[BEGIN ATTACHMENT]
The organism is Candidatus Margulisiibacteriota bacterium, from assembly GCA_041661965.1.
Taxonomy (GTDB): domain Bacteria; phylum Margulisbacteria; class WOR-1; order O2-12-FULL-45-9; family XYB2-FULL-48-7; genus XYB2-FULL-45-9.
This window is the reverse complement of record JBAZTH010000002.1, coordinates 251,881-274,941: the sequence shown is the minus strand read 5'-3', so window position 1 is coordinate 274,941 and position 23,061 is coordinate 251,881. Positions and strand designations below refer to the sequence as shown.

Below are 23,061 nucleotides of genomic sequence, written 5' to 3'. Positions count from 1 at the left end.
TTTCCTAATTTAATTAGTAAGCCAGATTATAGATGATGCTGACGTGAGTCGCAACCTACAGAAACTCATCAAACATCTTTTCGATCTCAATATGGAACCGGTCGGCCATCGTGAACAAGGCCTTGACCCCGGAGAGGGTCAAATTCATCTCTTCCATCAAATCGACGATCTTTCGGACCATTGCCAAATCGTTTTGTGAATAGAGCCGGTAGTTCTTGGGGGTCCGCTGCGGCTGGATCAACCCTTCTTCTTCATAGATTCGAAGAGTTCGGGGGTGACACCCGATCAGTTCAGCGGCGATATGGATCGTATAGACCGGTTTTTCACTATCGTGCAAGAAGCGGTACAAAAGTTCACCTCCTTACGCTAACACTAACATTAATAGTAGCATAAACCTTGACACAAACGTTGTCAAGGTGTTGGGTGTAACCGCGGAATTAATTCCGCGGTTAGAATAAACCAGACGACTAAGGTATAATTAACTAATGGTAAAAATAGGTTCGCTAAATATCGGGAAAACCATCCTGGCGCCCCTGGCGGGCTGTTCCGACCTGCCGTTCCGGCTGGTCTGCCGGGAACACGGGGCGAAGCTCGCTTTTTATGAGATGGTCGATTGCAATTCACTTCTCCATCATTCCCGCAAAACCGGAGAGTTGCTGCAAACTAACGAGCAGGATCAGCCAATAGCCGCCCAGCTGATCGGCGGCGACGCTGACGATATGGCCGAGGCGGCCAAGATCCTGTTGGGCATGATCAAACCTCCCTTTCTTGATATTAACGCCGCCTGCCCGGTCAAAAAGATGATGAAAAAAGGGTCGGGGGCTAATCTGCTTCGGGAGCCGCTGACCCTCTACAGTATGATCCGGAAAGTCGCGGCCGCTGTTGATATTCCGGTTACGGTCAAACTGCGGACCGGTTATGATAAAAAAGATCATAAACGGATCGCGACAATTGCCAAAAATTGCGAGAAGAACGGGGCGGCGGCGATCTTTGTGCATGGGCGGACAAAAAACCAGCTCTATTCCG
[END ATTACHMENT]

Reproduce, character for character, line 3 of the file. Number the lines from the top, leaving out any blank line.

This window is the reverse complement of record JBAZTH010000002.1, coordinates 251,881-274,941: the sequence shown is the minus strand read 5'-3', so window position 1 is coordinate 274,941 and position 23,061 is coordinate 251,881. Positions and strand designations below refer to the sequence as shown.